Clover Mites May be Showing up in Homes Now

Clover Mites May be Showing up in Homes Now

Clover mites (Byrobia praetiosa) are active in the spring and fall months. They can be pests of many types of plants, including turf, and can occasionally invade homes. Typically they are active from February through May until hot temperatures force them to lay eggs that will over-summer in protected exterior places. Once temperatures decline in fall, the eggs hatch and a new generation of mites will emerge. The fall generation can remain active until winter.

clover mite
silvery appearance
Clover mites feed in a meandering pattern, which is evident by the damage on the leaf of a plant. Feeding on grass blades results in a silvery appearance, especially just prior to turf death. (Images from 

Clover mites are roughly the size of a pinhead and are described as moving dark spots. They can range in color from dark green to dark brown, sometimes with a dark red appearance. Their front legs are elongated, about twice the length of the other legs. Eggs are tiny, round, and red in color. Other mites and arthropods that could be misidentified as clover mites include other spider mites, Banks grass mite, predatory mites, bird/fowl mites, and springtails.

Clover mites can injure many plants, but symptoms are most commonly seen on turfgrass, particularly in the spring months. Symptoms resemble drought-stress and show up on areas of the lawn that are particularly dry and sunny. Close inspection of grass blades shows silvery streaks. During severe infestations, patches of turf can be killed.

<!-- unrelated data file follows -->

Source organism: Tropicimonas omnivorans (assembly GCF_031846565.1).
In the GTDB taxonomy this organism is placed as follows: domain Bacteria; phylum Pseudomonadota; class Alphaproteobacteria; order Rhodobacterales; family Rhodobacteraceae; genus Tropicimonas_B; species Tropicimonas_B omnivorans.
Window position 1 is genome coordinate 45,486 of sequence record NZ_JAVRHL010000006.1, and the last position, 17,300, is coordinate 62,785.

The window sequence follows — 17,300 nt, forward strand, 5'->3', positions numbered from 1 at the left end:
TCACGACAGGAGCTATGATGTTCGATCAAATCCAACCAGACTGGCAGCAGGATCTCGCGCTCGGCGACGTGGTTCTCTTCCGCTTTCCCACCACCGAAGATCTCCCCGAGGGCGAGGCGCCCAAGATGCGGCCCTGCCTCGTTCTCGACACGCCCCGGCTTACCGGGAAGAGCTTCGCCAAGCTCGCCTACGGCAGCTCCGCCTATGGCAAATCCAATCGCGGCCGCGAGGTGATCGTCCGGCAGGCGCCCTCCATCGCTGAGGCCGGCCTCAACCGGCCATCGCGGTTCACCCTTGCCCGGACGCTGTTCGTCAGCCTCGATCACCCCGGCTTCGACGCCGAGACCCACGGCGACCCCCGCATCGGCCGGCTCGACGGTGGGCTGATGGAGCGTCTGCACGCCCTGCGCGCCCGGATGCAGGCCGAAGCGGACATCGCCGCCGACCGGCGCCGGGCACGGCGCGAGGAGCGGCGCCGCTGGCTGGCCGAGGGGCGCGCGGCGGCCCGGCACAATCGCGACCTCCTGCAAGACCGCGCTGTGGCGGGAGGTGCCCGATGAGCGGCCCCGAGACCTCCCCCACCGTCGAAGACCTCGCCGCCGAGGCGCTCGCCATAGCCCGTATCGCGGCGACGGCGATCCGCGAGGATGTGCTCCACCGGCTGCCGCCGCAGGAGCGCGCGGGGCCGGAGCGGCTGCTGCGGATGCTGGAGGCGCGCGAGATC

In Utah, clover mites are more common as an indoor nuisance pest, particularly in the fall when mites seek refuge from the cold. In the late winter or early spring, warming temperatures stimulate mite activity, particularly inside, or on south or west-facing sides of buildings. Mites may seem to appear out of nowhere if they are prompted to migrate by cutting their host plant; an increase in heat or heavy rain; or a change in seasons. Clover mites are not a pest of health concern and do not bite.

Controlling clover mites is best accomplished by habitat modification. Outside, clover mites can be reduced by the following:

  • Focus control efforts on the south and west sides of buildings where clover mites are most likely to live and enter the home.
  • Create a 1.5 to 3 foot wide vegetation-free zone around the foundation exterior.
  • Use supplemental water to water-stressed areas of the lawn.
  • Plant plants that are unattractive to clover mites, such as geranium, chrysanthemum, zinnia, marigold, salvia, rose, petunia or shrubs such as barberry, juniper and yew.
  • Apply insecticides to turf within 10 feet of the foundation (e.g., bifenthrin or lambda-cyhalothrin).

Indoors, mites only survive a few weeks, so they may be tolerated in low numbers. If present, vacuum the area and dispose of the bag. Never crush clover mites because they can stain fabrics. To prevent them from entering the home, seal exterior cracks and crevices, especially around windows. and doors

- Ryan Davis, Arthropod Diagnostician



Cranshaw, W.S. Clover and Other Mites of Turfgrass. Colorado State University Fact Sheet No. 5.505.

Gomez, C., and Mizell, R.F. 2008. Featured Creatures: Clover Mite (Bryobia praetiosa Koch). University of Florida, No. EENY-437.